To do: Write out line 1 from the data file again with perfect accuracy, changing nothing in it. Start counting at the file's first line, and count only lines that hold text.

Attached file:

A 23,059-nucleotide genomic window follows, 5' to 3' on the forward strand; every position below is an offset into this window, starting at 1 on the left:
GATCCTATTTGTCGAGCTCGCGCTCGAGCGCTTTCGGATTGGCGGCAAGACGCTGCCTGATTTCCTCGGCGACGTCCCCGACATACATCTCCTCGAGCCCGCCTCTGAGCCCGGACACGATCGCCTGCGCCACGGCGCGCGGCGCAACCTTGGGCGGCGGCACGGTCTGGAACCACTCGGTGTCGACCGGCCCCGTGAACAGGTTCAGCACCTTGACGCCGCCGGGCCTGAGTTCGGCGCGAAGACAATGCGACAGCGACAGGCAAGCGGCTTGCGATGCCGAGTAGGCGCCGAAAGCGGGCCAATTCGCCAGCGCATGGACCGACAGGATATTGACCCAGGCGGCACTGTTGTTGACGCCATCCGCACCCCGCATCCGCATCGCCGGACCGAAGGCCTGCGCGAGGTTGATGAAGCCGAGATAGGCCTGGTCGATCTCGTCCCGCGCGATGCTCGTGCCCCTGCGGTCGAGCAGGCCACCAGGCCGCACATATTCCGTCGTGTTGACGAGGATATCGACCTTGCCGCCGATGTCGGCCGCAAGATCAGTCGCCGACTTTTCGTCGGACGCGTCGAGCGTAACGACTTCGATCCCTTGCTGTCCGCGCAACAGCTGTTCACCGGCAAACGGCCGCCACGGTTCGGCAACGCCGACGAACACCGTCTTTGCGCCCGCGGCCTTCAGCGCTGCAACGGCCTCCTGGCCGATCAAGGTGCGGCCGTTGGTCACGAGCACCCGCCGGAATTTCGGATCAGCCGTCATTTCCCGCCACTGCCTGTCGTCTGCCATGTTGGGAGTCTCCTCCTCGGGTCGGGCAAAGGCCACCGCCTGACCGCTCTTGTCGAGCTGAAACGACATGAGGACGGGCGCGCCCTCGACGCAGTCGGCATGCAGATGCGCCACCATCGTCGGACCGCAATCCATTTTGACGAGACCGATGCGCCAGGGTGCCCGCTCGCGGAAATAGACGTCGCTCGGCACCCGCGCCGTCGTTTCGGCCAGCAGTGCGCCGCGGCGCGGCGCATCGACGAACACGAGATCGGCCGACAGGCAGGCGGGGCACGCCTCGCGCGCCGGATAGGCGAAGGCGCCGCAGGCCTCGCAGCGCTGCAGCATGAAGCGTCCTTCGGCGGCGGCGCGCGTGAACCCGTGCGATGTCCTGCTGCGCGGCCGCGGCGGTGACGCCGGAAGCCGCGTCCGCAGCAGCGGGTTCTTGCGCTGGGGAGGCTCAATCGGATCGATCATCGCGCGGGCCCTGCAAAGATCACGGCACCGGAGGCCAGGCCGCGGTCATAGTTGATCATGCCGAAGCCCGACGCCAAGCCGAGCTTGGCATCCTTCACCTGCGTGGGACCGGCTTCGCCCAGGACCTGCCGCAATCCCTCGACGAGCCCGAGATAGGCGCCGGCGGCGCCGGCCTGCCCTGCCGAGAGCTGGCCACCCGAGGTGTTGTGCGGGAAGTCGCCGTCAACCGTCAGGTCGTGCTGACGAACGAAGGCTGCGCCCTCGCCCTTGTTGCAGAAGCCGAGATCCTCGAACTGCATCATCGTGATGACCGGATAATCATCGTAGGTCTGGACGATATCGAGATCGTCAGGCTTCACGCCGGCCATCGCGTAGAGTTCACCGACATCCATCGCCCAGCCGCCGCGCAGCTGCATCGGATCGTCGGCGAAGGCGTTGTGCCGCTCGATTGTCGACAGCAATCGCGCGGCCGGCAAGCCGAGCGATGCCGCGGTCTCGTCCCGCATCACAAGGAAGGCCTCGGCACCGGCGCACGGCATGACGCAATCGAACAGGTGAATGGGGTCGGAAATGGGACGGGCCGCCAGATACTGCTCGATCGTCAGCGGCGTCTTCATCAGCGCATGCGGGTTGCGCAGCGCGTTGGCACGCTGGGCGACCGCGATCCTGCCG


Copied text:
A 23,059-nucleotide genomic window follows, 5' to 3' on the forward strand; every position below is an offset into this window, starting at 1 on the left: